EZ English School review
Since there is very little information on this school on the net, I thought it would be helpful to write a short review. Up front I would like to say that I have reason to dislike the school and I was there for less than 1 month, which I will get to later, but I will try to give an objective report.
What they are looking for
They are looking for native English speakers who have at least minimum competency in Chinese, are experienced as teachers, will be strict and severe with students, and above all, are willing to exactly follow instruction from the head master.
PAY the best thing about the school is the pay. Starting salary is around $900NT (about US $29) per hour. Like other schools in Taiwan, this is only per teaching hour not actual hours you work. You will work more hours than that outside of class for preparation. At first this will effectively more than halve your salary, but I would assume that as you work there longer the time spent in preparation and grading will become more reasonable.
STAFF In my experience, the whole staff is very friendly and are quite helpful. They don’t all speak great English, but if you speak decent Chinese (and this job requires Chinese ability) then you will find them very engaging and kind.
PHONICS This school is really good at teaching children correct pronunciation. If you are serious about accomplishing something worthwhile for these kids, then correcting the basic pronunciation problems children have can be what you do here.
FACILITIES The furnishings, desks, white board, etc. are all nice and new.
GOOD STUDENTS The headmaster actively kicks out what he deems to be poor students, and the rest of the students will behave (or else). You won’t have discipline problems.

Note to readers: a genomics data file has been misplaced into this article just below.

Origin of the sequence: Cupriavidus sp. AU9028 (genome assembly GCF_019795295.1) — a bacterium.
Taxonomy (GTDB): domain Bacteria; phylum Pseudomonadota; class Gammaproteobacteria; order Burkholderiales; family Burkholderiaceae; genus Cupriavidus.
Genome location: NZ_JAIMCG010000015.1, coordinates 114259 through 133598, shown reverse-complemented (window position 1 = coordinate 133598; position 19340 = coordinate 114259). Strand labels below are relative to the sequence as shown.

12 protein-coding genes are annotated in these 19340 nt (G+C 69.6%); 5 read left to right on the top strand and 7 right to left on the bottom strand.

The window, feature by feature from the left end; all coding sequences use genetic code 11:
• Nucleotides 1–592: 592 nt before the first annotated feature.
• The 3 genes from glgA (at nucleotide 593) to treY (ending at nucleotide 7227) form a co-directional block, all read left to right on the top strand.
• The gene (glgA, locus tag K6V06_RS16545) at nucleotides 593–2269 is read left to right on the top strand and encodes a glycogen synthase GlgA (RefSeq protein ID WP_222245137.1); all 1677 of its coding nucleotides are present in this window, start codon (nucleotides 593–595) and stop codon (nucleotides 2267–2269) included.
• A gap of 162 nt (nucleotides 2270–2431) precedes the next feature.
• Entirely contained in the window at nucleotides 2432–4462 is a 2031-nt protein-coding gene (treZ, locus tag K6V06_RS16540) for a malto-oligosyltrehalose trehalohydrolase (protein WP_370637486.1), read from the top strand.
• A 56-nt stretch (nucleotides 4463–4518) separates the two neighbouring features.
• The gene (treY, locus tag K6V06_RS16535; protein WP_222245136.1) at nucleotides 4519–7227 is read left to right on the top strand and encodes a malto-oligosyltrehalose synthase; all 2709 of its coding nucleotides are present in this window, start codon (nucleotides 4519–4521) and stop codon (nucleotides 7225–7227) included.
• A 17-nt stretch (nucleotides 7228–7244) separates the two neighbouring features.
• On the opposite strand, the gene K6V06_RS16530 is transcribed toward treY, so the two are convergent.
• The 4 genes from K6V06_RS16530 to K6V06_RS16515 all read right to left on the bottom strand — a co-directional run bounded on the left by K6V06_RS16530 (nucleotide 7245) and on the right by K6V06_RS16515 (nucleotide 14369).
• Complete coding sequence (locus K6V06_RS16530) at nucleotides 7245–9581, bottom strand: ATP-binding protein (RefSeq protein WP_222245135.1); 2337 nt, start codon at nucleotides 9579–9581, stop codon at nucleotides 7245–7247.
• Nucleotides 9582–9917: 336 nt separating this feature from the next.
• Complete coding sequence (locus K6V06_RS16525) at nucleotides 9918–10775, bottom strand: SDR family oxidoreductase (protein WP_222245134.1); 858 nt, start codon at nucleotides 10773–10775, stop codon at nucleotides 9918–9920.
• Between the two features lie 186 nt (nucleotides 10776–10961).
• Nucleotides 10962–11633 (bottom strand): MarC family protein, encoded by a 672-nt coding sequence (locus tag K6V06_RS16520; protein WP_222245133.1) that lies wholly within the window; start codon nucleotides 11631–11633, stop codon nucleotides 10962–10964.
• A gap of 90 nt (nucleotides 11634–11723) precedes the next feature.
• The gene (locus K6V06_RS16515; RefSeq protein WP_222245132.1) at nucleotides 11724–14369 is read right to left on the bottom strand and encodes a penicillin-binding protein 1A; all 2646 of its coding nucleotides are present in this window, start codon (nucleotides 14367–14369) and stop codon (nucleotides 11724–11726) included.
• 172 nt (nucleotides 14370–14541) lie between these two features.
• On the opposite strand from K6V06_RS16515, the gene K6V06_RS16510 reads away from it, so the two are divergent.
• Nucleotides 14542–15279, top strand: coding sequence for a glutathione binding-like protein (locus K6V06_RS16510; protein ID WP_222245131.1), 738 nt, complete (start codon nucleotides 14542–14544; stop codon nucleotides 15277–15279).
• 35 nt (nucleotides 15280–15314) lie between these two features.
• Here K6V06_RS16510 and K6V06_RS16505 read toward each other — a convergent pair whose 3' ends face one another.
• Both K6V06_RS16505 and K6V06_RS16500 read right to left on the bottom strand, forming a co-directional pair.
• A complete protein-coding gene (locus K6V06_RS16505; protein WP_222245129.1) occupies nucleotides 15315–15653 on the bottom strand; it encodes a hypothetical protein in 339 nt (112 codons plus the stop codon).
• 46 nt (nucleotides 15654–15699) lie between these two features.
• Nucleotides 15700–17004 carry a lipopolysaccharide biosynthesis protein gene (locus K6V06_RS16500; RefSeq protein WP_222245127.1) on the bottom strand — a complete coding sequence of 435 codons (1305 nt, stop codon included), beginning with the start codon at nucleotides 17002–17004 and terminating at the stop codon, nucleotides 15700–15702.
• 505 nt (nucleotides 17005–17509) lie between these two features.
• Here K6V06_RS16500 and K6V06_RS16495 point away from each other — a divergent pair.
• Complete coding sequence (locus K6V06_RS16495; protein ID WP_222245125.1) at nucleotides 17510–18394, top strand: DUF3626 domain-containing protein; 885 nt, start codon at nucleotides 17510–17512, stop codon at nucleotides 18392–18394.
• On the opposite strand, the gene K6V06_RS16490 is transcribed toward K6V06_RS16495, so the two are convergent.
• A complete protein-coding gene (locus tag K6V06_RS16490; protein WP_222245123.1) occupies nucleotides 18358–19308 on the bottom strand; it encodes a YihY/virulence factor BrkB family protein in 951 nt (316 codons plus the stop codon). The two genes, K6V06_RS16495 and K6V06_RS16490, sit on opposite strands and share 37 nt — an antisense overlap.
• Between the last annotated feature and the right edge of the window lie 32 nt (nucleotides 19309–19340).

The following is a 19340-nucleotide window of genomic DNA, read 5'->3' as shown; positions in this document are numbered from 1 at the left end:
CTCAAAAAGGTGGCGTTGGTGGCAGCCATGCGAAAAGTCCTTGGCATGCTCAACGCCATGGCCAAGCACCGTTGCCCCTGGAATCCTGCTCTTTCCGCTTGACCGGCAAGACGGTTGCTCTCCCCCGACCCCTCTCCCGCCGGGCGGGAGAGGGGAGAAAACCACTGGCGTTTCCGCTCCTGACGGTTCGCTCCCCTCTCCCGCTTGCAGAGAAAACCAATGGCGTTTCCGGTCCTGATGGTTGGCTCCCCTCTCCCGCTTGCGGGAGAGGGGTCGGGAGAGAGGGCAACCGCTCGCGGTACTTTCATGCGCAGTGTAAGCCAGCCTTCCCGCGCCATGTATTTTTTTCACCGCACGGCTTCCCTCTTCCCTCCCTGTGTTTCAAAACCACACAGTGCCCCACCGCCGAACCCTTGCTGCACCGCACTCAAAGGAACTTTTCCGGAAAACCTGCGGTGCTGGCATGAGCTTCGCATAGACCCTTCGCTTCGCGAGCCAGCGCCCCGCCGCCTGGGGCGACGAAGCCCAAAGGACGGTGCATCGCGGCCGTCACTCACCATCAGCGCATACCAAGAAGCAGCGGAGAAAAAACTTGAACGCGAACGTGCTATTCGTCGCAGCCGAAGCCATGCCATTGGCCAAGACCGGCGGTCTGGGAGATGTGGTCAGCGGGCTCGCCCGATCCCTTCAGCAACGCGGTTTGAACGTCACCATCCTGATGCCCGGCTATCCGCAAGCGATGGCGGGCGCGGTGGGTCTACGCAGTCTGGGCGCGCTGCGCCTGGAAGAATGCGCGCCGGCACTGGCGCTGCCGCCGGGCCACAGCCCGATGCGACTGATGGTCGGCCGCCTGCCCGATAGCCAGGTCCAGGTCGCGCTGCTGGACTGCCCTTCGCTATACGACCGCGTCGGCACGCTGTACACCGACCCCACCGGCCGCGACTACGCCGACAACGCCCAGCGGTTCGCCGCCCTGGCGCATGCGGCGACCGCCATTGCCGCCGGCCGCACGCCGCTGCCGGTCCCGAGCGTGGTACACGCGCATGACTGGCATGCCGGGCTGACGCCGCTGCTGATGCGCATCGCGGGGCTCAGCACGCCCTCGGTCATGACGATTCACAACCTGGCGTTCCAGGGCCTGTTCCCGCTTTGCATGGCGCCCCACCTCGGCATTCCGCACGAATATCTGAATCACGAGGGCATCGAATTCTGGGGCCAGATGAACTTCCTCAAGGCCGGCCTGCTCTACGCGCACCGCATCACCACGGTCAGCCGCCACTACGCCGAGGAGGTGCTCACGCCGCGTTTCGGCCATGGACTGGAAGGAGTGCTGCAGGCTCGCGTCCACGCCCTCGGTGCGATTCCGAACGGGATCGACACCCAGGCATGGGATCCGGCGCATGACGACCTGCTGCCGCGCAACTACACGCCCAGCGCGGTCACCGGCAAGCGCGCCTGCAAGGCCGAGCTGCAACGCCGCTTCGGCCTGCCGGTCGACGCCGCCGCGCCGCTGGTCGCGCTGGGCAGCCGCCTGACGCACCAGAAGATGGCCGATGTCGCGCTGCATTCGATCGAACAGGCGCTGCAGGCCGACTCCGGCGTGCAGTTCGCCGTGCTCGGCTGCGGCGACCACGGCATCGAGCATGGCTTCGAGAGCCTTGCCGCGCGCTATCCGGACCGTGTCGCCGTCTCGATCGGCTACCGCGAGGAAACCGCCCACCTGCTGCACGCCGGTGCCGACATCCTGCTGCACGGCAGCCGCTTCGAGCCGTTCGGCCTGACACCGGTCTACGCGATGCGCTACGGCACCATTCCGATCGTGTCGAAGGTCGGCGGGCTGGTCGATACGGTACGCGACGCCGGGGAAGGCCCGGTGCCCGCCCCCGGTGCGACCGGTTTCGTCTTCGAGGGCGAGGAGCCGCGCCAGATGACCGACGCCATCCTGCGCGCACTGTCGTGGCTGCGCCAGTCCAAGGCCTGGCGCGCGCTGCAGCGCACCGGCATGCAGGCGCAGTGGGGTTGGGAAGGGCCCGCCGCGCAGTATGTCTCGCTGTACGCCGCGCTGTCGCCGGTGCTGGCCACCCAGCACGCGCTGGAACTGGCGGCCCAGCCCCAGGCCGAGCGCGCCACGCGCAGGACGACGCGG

GOOD WILL The school does try to be fair. I was terminated from the school with little real warning, but only after a few days in training, and they gave what I felt was a fair amount of compensation for the trouble that this is causing me.
CHINESE The job offers a good chance to practice using Chinese at work.
GETTING FIRED Technically, I guess I wasn’t fired as I had to voluntarily release them from their contract. But when you sign a one-year contract that doesn’t mention any sort of trial period and then are suddenly terminated after moving into a new apartment that also has a 1-year contract, it can cause major trouble. Considering this happened to another teacher just a month earlier, this may be worth mentioning.
[color=red]NEGATIVE REINFORCEMENT [/color]The headmaster’s way of instructing uses heavy doses of negative reinforcement with rare glimpses of positive reinforcement. This means some kids will get screamed at for very little, even when they are trying or when they don’t really know what the teacher wants from them. It is an effective method for keeping the kids in line, but gives them very high stress and stifles creativity.
CURRICULUM OVERLY-NARROW The teaching style is 99% teacher-centered with students parroting the teacher. Even replacement drills are few and far between, instead students repeat by rote exactly what the teacher says or what they have memorized from their CD. The course of instruction does not attend to students who learn visually, kinesthetically, or spatially. Learning only occurs by repetition of aural media and transcription of writing.